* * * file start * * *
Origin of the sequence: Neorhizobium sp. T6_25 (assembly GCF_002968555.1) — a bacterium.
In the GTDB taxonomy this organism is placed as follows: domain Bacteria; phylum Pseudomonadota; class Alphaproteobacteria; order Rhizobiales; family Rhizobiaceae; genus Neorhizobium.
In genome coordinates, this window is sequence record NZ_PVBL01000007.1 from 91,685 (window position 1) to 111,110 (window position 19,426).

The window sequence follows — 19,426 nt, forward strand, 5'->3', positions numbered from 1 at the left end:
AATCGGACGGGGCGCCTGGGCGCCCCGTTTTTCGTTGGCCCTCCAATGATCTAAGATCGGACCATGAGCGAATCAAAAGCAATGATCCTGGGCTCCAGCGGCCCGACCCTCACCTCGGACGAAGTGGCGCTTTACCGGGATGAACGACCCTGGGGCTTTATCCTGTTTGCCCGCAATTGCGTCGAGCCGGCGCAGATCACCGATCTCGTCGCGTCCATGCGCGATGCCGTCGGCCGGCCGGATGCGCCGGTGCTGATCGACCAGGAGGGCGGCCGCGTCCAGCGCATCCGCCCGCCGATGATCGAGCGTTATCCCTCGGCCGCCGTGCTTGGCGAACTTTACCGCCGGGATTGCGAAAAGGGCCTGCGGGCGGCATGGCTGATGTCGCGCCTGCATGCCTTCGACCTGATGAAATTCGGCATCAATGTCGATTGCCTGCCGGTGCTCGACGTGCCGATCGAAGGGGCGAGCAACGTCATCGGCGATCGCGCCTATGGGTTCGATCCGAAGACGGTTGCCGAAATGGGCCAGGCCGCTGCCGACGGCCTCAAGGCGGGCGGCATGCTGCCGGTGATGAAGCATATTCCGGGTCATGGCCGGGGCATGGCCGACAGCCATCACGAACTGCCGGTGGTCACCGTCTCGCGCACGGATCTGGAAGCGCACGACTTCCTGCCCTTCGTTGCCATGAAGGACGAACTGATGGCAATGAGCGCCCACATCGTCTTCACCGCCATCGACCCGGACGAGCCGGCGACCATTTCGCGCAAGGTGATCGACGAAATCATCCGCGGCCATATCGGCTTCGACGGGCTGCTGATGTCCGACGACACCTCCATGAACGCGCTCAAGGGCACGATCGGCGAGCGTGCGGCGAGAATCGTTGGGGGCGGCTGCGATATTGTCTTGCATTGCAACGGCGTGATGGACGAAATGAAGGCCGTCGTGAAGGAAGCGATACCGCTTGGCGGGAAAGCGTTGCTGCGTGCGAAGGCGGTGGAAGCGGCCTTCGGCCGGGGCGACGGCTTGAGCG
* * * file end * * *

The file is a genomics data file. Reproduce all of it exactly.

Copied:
Origin of the sequence: Neorhizobium sp. T6_25 (assembly GCF_002968555.1) — a bacterium.
In the GTDB taxonomy this organism is placed as follows: domain Bacteria; phylum Pseudomonadota; class Alphaproteobacteria; order Rhizobiales; family Rhizobiaceae; genus Neorhizobium.
In genome coordinates, this window is sequence record NZ_PVBL01000007.1 from 91,685 (window position 1) to 111,110 (window position 19,426).

The window sequence follows — 19,426 nt, forward strand, 5'->3', positions numbered from 1 at the left end:
AATCGGACGGGGCGCCTGGGCGCCCCGTTTTTCGTTGGCCCTCCAATGATCTAAGATCGGACCATGAGCGAATCAAAAGCAATGATCCTGGGCTCCAGCGGCCCGACCCTCACCTCGGACGAAGTGGCGCTTTACCGGGATGAACGACCCTGGGGCTTTATCCTGTTTGCCCGCAATTGCGTCGAGCCGGCGCAGATCACCGATCTCGTCGCGTCCATGCGCGATGCCGTCGGCCGGCCGGATGCGCCGGTGCTGATCGACCAGGAGGGCGGCCGCGTCCAGCGCATCCGCCCGCCGATGATCGAGCGTTATCCCTCGGCCGCCGTGCTTGGCGAACTTTACCGCCGGGATTGCGAAAAGGGCCTGCGGGCGGCATGGCTGATGTCGCGCCTGCATGCCTTCGACCTGATGAAATTCGGCATCAATGTCGATTGCCTGCCGGTGCTCGACGTGCCGATCGAAGGGGCGAGCAACGTCATCGGCGATCGCGCCTATGGGTTCGATCCGAAGACGGTTGCCGAAATGGGCCAGGCCGCTGCCGACGGCCTCAAGGCGGGCGGCATGCTGCCGGTGATGAAGCATATTCCGGGTCATGGCCGGGGCATGGCCGACAGCCATCACGAACTGCCGGTGGTCACCGTCTCGCGCACGGATCTGGAAGCGCACGACTTCCTGCCCTTCGTTGCCATGAAGGACGAACTGATGGCAATGAGCGCCCACATCGTCTTCACCGCCATCGACCCGGACGAGCCGGCGACCATTTCGCGCAAGGTGATCGACGAAATCATCCGCGGCCATATCGGCTTCGACGGGCTGCTGATGTCCGACGACACCTCCATGAACGCGCTCAAGGGCACGATCGGCGAGCGTGCGGCGAGAATCGTTGGGGGCGGCTGCGATATTGTCTTGCATTGCAACGGCGTGATGGACGAAATGAAGGCCGTCGTGAAGGAAGCGATACCGCTTGGCGGGAAAGCGTTGCTGCGTGCGAAGGCGGTGGAAGCGGCCTTCGGCCGGGGCGACGGCTTGAGCG